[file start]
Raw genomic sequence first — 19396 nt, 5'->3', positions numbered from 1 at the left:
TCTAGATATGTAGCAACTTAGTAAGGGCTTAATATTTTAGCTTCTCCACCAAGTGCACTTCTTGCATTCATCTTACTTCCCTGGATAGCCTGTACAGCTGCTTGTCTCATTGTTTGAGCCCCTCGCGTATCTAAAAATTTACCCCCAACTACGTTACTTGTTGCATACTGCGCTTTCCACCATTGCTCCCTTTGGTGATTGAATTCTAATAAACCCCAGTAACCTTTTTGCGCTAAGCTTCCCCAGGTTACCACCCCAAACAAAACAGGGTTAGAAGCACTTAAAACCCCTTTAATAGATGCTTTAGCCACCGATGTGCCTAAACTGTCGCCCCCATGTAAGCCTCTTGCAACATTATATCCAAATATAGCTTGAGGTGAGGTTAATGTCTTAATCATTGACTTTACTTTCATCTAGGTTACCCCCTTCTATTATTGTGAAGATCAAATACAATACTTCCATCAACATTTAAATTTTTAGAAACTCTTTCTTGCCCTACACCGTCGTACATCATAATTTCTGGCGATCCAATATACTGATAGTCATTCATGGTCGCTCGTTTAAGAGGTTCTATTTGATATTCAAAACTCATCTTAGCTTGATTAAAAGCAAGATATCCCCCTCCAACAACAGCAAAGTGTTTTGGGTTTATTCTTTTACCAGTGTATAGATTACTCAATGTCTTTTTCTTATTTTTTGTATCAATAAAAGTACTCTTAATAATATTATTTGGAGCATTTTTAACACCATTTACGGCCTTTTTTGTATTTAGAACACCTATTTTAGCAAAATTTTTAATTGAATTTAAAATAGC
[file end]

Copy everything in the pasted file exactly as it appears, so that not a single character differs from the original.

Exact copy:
Raw genomic sequence first — 19396 nt, 5'->3', positions numbered from 1 at the left:
TCTAGATATGTAGCAACTTAGTAAGGGCTTAATATTTTAGCTTCTCCACCAAGTGCACTTCTTGCATTCATCTTACTTCCCTGGATAGCCTGTACAGCTGCTTGTCTCATTGTTTGAGCCCCTCGCGTATCTAAAAATTTACCCCCAACTACGTTACTTGTTGCATACTGCGCTTTCCACCATTGCTCCCTTTGGTGATTGAATTCTAATAAACCCCAGTAACCTTTTTGCGCTAAGCTTCCCCAGGTTACCACCCCAAACAAAACAGGGTTAGAAGCACTTAAAACCCCTTTAATAGATGCTTTAGCCACCGATGTGCCTAAACTGTCGCCCCCATGTAAGCCTCTTGCAACATTATATCCAAATATAGCTTGAGGTGAGGTTAATGTCTTAATCATTGACTTTACTTTCATCTAGGTTACCCCCTTCTATTATTGTGAAGATCAAATACAATACTTCCATCAACATTTAAATTTTTAGAAACTCTTTCTTGCCCTACACCGTCGTACATCATAATTTCTGGCGATCCAATATACTGATAGTCATTCATGGTCGCTCGTTTAAGAGGTTCTATTTGATATTCAAAACTCATCTTAGCTTGATTAAAAGCAAGATATCCCCCTCCAACAACAGCAAAGTGTTTTGGGTTTATTCTTTTACCAGTGTATAGATTACTCAATGTCTTTTTCTTATTTTTTGTATCAATAAAAGTACTCTTAATAATATTATTTGGAGCATTTTTAACACCATTTACGGCCTTTTTTGTATTTAGAACACCTATTTTAGCAAAATTTTTAATTGAATTTAAAATAGC